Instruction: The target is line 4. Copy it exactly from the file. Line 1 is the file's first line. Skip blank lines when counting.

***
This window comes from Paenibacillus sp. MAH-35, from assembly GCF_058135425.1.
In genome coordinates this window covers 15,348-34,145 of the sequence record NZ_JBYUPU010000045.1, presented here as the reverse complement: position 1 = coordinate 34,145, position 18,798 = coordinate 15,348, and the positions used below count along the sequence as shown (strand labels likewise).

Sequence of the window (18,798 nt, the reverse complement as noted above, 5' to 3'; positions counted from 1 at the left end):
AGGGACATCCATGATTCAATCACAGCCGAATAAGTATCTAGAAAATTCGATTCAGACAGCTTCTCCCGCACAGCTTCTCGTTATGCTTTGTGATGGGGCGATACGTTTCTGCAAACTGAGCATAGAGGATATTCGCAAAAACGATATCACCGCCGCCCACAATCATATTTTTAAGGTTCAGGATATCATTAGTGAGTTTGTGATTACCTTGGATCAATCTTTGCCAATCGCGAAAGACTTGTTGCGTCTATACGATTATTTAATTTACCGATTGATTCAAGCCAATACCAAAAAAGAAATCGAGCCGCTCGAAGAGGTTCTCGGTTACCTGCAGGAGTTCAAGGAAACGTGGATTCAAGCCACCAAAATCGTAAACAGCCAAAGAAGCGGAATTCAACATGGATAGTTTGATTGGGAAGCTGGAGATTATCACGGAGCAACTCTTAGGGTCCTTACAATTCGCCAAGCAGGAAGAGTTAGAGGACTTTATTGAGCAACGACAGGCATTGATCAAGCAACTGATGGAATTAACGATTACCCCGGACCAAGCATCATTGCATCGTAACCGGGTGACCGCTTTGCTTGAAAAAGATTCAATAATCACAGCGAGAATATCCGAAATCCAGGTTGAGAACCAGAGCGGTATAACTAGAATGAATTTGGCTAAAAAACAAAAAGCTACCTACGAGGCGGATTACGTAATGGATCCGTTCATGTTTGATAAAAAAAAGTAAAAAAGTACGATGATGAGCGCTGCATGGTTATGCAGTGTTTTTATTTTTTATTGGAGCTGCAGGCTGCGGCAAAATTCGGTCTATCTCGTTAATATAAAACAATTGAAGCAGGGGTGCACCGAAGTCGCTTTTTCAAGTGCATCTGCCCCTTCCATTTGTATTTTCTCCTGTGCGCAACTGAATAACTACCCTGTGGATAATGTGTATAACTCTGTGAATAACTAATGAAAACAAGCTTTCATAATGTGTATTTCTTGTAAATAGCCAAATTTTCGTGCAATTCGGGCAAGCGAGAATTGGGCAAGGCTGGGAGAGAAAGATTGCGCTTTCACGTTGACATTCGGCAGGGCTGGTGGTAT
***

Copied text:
AGGGACATCCATGATTCAATCACAGCCGAATAAGTATCTAGAAAATTCGATTCAGACAGCTTCTCCCGCACAGCTTCTCGTTATGCTTTGTGATGGGGCGATACGTTTCTGCAAACTGAGCATAGAGGATATTCGCAAAAACGATATCACCGCCGCCCACAATCATATTTTTAAGGTTCAGGATATCATTAGTGAGTTTGTGATTACCTTGGATCAATCTTTGCCAATCGCGAAAGACTTGTTGCGTCTATACGATTATTTAATTTACCGATTGATTCAAGCCAATACCAAAAAAGAAATCGAGCCGCTCGAAGAGGTTCTCGGTTACCTGCAGGAGTTCAAGGAAACGTGGATTCAAGCCACCAAAATCGTAAACAGCCAAAGAAGCGGAATTCAACATGGATAGTTTGATTGGGAAGCTGGAGATTATCACGGAGCAACTCTTAGGGTCCTTACAATTCGCCAAGCAGGAAGAGTTAGAGGACTTTATTGAGCAACGACAGGCATTGATCAAGCAACTGATGGAATTAACGATTACCCCGGACCAAGCATCATTGCATCGTAACCGGGTGACCGCTTTGCTTGAAAAAGATTCAATAATCACAGCGAGAATATCCGAAATCCAGGTTGAGAACCAGAGCGGTATAACTAGAATGAATTTGGCTAAAAAACAAAAAGCTACCTACGAGGCGGATTACGTAATGGATCCGTTCATGTTTGATAAAAAAAAGTAAAAAAGTACGATGATGAGCGCTGCATGGTTATGCAGTGTTTTTATTTTTTATTGGAGCTGCAGGCTGCGGCAAAATTCGGTCTATCTCGTTAATATAAAACAATTGAAGCAGGGGTGCACCGAAGTCGCTTTTTCAAGTGCATCTGCCCCTTCCATTTGTATTTTCTCCTGTGCGCAACTGAATAACTACCCTGTGGATAATGTGTATAACTCTGTGAATAACTAATGAAAACAAGCTTTCATAATGTGTATTTCTTGTAAATAGCCAAATTTTCGTGCAATTCGGGCAAGCGAGAATTGGGCAAGGCTGGGAGAGAAAGATTGCGCTTTCACGTTGACATTCGGCAGGGCTGGTGGTAT